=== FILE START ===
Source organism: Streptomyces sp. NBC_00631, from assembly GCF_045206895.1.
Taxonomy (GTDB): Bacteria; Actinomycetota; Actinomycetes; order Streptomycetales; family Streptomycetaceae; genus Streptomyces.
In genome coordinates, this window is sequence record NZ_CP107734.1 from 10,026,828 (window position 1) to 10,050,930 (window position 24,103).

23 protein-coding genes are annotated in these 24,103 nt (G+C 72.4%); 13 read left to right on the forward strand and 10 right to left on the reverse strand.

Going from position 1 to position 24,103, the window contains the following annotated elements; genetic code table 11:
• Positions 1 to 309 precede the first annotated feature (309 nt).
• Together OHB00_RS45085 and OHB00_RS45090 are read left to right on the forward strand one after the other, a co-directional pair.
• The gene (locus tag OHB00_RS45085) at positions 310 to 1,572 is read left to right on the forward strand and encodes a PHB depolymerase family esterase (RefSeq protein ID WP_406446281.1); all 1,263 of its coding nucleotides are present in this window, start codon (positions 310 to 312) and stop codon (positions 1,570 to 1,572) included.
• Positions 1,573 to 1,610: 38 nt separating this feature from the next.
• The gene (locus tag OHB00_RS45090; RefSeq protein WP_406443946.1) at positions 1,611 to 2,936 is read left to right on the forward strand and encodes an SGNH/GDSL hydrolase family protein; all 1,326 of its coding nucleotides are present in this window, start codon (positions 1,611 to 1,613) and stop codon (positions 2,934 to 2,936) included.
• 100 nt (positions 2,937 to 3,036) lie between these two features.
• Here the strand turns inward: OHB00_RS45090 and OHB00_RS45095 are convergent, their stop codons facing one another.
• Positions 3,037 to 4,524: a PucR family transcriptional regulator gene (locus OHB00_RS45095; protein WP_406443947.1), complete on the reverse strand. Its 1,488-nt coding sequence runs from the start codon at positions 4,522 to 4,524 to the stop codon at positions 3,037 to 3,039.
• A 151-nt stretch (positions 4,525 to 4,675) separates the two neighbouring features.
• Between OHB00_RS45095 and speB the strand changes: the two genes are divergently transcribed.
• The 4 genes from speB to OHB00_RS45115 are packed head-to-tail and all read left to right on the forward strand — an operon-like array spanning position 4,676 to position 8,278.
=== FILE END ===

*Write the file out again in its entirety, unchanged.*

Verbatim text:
Source organism: Streptomyces sp. NBC_00631, from assembly GCF_045206895.1.
Taxonomy (GTDB): Bacteria; Actinomycetota; Actinomycetes; order Streptomycetales; family Streptomycetaceae; genus Streptomyces.
In genome coordinates, this window is sequence record NZ_CP107734.1 from 10,026,828 (window position 1) to 10,050,930 (window position 24,103).

23 protein-coding genes are annotated in these 24,103 nt (G+C 72.4%); 13 read left to right on the forward strand and 10 right to left on the reverse strand.

Going from position 1 to position 24,103, the window contains the following annotated elements; genetic code table 11:
• Positions 1 to 309 precede the first annotated feature (309 nt).
• Together OHB00_RS45085 and OHB00_RS45090 are read left to right on the forward strand one after the other, a co-directional pair.
• The gene (locus tag OHB00_RS45085) at positions 310 to 1,572 is read left to right on the forward strand and encodes a PHB depolymerase family esterase (RefSeq protein ID WP_406446281.1); all 1,263 of its coding nucleotides are present in this window, start codon (positions 310 to 312) and stop codon (positions 1,570 to 1,572) included.
• Positions 1,573 to 1,610: 38 nt separating this feature from the next.
• The gene (locus tag OHB00_RS45090; RefSeq protein WP_406443946.1) at positions 1,611 to 2,936 is read left to right on the forward strand and encodes an SGNH/GDSL hydrolase family protein; all 1,326 of its coding nucleotides are present in this window, start codon (positions 1,611 to 1,613) and stop codon (positions 2,934 to 2,936) included.
• 100 nt (positions 2,937 to 3,036) lie between these two features.
• Here the strand turns inward: OHB00_RS45090 and OHB00_RS45095 are convergent, their stop codons facing one another.
• Positions 3,037 to 4,524: a PucR family transcriptional regulator gene (locus OHB00_RS45095; protein WP_406443947.1), complete on the reverse strand. Its 1,488-nt coding sequence runs from the start codon at positions 4,522 to 4,524 to the stop codon at positions 3,037 to 3,039.
• A 151-nt stretch (positions 4,525 to 4,675) separates the two neighbouring features.
• Between OHB00_RS45095 and speB the strand changes: the two genes are divergently transcribed.
• The 4 genes from speB to OHB00_RS45115 are packed head-to-tail and all read left to right on the forward strand — an operon-like array spanning position 4,676 to position 8,278.